Co-packaged optics was a central theme at this year’s OFC show, held in San Diego. But the solutions detailed were primarily using single-mode lasers and fibre.
The firm II-VI is beating a co-packaged optics path using vertical-cavity surface-emitting lasers (VCSELs) and multi-mode fibre while also pursuing single-mode, silicon photonics-based co-packaged optics.
For multi-mode, VCSEL-based co-packaging, II-VI is working with IBM, a collaboration that started as part of a U.S. Advanced Research Projects Agency-Energy (ARPA-E) project to promote energy-saving technologies.
II-VI claims there are significant system benefits using VCSEL-based co-packaged optics. The benefits include lower power, cost and latency when compared with pluggable optics.
The two key design decisions that achieved power savings are the elimination of the retimer chip – also known as a direct-drive or linear interface – and the use of VCSELs.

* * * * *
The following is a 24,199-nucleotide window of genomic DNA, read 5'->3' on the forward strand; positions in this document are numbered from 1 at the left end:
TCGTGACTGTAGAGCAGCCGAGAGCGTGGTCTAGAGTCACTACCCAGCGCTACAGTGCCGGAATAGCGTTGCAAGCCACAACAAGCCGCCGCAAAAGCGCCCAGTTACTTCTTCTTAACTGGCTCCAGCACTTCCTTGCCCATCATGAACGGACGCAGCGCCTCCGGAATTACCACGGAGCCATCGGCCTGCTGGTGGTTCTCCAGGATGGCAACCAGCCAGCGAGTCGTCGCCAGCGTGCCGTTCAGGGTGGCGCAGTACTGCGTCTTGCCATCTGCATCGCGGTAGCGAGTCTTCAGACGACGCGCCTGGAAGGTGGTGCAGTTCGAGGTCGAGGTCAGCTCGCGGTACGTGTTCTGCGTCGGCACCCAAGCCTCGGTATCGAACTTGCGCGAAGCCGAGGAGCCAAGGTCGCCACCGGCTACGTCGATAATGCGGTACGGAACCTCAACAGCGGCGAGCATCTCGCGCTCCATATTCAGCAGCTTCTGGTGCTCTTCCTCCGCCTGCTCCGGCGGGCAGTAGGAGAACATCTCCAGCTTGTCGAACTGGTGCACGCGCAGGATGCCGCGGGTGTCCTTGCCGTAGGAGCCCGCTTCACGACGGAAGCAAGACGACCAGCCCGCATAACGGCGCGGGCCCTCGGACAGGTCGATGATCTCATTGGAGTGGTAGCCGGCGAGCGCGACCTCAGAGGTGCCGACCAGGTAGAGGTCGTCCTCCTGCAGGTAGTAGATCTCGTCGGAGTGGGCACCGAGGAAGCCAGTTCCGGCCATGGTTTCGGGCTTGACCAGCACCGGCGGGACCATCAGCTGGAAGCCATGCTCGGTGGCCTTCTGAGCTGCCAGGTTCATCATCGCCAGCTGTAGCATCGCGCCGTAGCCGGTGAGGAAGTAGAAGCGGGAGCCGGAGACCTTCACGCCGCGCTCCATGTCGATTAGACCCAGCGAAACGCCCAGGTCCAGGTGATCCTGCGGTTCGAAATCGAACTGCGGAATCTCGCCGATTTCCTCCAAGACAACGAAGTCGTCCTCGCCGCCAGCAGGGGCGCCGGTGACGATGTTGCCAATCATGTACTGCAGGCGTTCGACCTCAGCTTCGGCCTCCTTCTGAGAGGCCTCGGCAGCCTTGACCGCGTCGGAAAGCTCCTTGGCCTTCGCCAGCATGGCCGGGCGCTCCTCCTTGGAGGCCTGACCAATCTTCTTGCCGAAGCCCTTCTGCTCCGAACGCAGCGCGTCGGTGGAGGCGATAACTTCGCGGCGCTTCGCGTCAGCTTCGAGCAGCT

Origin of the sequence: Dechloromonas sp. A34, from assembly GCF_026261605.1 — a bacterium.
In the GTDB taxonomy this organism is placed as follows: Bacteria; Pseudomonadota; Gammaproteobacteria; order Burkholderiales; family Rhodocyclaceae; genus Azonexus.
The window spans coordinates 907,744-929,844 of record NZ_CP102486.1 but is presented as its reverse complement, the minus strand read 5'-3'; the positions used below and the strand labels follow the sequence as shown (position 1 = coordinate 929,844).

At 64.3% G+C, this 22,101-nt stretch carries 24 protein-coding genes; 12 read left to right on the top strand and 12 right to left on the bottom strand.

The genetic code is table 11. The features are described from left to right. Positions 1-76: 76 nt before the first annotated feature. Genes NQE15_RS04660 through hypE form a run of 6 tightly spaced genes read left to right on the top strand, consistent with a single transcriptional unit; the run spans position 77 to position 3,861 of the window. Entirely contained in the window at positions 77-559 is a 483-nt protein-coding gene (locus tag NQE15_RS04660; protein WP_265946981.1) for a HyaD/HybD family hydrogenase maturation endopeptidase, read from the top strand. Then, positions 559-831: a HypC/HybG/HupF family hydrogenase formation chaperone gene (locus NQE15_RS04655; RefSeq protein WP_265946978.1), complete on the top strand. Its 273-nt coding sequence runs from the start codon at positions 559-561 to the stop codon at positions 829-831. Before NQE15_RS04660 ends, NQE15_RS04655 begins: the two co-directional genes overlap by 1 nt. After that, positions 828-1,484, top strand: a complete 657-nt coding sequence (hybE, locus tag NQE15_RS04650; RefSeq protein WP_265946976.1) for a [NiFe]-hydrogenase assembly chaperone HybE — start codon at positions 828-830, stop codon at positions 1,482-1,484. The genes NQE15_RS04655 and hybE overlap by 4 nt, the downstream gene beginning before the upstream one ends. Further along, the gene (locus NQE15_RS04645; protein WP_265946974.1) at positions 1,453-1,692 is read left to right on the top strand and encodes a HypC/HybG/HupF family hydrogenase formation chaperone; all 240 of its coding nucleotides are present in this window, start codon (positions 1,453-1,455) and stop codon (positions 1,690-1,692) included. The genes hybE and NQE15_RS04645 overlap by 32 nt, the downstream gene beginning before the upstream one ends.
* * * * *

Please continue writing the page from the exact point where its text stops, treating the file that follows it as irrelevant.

The approach – what II-VI calls shortwave co-packaged optics – integrates the VCSELs, chip and optics in the same package.
The design is being promoted as first augmenting pluggables and then, as co-packaged optics become established, becoming the predominant solution for system interconnect.
For every 10,000 QSFP-DD pluggable optical modules used by a supercomputer that are replaced with VCSEL-based co-packaged optics, the yearly electricity bill will be reduced by up to half a million dollars, estimate II-VI and IBM.
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